Beware the Nested IF Formula in Excel

Do you use the IF function in your workbooks?  It’s helpful if you want to check something, and then show a result based on the result of your test.

But, things can go horrible wrong if you try to do too much with IF — sometimes other functions do a better job.

A Simple IF Formula

I often use a simple IF formula, like the one in the screen shot below, to test for empty cells. In cell E7, the total won’t show if a quantity hasn’t been entered in cell D7.

Nested IF Formulas Gone Wrong

While I was updating the IF Function page on my website this week, I remembered some of the overly complex IF formulas that I’ve seen.

For example, do you ever see nested IF formulas that look like this? Not in your workbooks, of course, but your co-workers might create them!

=IF(B4>=85,”A”,IF(B4>=70,”B”,
IF(B4>=60,”C”,IF(B4>=50,”D”,”F”))))

That formula was designed to convert students’ numeric scores into letter grades.

Create a Lookup Table

Sure, that long, nested IF formula works, but it’s difficult to read, and a pain to maintain. If the scoring system changes, you’ll have to find all those IF formulas and change them.

Instead of building nested IF formulas to do this type of “lookup”, use the INDEX and MATCH functions, or the VLOOKUP function instead.

Create a list that shows the values, like the numeric and letter grades in the screen shot below. The range A2:B6 is named “GradeList”.

Use a VLOOKUP Formula

Then, you could get the letter grades with a simple VLOOKUP formula:

=VLOOKUP(B4,GradeList,2,TRUE)

With VLOOKUP, the lookup values have to be in the leftmost column of the lookup range.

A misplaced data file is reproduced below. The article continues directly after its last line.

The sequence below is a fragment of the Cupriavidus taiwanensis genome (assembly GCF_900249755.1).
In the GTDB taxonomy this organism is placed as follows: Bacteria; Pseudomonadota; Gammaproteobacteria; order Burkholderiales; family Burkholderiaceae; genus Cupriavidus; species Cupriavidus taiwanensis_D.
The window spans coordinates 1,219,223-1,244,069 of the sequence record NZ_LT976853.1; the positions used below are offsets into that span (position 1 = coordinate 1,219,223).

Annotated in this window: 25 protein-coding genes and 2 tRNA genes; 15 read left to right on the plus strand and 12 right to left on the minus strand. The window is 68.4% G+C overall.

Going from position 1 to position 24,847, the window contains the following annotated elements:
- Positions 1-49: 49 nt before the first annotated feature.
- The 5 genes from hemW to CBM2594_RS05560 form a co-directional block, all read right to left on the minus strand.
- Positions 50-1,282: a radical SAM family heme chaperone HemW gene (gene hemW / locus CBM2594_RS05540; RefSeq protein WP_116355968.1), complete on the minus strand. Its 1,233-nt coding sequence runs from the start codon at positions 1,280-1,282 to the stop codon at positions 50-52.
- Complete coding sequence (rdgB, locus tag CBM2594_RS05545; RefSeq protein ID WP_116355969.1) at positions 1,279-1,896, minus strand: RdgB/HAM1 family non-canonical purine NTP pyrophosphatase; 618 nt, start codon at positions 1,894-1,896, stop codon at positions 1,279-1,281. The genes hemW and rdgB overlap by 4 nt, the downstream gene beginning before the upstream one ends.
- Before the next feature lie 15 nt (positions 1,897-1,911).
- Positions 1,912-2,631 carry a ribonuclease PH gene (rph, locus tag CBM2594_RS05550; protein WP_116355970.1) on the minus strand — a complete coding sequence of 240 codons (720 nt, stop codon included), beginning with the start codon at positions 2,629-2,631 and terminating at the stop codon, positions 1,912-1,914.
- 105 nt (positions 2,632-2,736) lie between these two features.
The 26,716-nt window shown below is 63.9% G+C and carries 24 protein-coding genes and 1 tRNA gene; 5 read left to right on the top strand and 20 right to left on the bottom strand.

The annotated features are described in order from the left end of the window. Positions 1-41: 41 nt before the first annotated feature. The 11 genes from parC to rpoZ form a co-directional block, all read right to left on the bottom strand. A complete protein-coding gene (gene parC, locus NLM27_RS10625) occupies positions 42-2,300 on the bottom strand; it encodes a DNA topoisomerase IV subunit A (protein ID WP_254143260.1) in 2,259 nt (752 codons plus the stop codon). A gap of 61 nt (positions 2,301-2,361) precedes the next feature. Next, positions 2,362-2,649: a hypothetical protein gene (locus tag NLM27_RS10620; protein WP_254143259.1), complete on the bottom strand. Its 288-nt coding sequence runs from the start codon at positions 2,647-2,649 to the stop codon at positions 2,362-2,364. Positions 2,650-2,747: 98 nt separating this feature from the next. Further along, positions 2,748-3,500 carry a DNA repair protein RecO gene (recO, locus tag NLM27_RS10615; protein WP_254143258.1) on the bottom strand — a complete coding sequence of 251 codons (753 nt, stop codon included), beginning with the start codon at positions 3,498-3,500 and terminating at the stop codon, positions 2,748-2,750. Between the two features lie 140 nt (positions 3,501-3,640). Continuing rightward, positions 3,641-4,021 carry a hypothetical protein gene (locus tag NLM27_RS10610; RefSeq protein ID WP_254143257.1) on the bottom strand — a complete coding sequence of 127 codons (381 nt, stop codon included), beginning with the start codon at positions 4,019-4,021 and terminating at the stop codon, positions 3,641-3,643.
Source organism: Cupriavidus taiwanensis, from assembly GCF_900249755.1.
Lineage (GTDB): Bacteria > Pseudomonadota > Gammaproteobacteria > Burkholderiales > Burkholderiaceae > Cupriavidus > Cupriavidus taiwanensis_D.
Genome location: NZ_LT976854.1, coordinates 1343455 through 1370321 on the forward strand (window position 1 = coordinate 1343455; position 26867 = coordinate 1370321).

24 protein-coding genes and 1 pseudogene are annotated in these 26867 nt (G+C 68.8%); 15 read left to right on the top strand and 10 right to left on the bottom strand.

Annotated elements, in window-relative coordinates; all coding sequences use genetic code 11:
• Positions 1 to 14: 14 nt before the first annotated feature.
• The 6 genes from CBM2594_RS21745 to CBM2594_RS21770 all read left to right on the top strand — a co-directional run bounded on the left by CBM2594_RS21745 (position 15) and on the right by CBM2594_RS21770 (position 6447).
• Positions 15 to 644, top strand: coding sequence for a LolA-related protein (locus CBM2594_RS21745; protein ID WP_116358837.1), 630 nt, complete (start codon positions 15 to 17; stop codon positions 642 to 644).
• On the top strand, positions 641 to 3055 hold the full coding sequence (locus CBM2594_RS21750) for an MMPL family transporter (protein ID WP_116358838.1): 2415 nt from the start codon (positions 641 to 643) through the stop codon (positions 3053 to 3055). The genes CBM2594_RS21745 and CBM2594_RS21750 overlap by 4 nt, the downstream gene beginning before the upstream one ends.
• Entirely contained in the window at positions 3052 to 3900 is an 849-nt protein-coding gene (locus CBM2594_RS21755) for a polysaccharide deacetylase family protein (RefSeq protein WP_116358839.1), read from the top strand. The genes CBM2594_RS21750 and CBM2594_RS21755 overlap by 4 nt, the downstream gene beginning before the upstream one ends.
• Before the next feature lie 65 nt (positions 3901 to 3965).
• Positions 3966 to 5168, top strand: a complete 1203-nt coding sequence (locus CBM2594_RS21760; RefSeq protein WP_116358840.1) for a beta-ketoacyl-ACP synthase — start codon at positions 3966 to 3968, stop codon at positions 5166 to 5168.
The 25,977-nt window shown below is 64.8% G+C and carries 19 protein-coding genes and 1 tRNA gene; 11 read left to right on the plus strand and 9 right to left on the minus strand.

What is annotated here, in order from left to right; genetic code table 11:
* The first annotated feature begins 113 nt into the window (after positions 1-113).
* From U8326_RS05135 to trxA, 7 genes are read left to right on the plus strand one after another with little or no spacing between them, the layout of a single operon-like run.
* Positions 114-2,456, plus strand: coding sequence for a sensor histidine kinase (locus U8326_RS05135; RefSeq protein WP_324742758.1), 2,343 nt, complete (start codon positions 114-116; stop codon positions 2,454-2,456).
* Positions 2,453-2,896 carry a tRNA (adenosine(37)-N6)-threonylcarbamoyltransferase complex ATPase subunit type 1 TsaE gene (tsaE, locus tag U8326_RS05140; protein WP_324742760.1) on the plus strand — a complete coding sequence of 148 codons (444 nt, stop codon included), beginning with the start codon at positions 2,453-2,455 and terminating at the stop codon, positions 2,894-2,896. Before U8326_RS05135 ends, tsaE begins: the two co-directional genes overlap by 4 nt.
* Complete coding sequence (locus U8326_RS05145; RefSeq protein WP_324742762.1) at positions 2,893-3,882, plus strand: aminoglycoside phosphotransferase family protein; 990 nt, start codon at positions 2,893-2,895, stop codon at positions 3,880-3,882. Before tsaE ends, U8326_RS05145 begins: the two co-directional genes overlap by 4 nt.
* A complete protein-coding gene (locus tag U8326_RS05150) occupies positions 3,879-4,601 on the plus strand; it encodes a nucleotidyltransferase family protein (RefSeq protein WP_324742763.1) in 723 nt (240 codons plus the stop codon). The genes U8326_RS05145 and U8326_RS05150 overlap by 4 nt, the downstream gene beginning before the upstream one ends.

Use an INDEX and MATCH Formula

Or, if you prefer, you could use an INDEX and MATCH formula:

=INDEX(Grades!\$B\$2:\$B\$6,
MATCH(B4,Grades!\$A\$2:\$A\$6,1))

With INDEX and MATCH, the lookup values can be in any column of the lookup table.

Easy to Maintain

With a lookup table, it’s easy to change the scoring system, and maintain the Excel file.

Just make the updates in the table, and all the VLOOKUP or INDEX and MATCH formulas will automatically show the correct data.

You can also use a Named Excel Table, to make the maintenance even easier. It will automatically adjust if you add or remove rows or columns.

And it’s much easier than trying to add more nested IFs, to include all the new plus (+) grades!

Download the IF Function

You can download the sample file for the IF function, from my Contextures website. It was updated this week, to include all the new samples from the IF Function page. The zipped file is in xlsx format, and does not contain macros.

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6 Responses

1. Yes, those nested ifs are dangerous. Mapping table is the way to go. With letter grades watch out as adding + or – grades (B+ B-) could mess up the closest match. I stick with exact match.
I explain here:
https://youtu.be/Ttsm32p-buA
As always thanks for great content Deb
Cheers
Kevin Lehrbass

2. Anonymous says:

INDEX function is really powerful. Everyone should know it and use it as often as it is possible. Life is easier with INDEX function :)

1. September 21, 2015

[…] week I wrote about the IF function, and how it can lead to some complex and messy nested IF formulas. The IF function is invaluable, but don't abuse it, if another function could do the job […]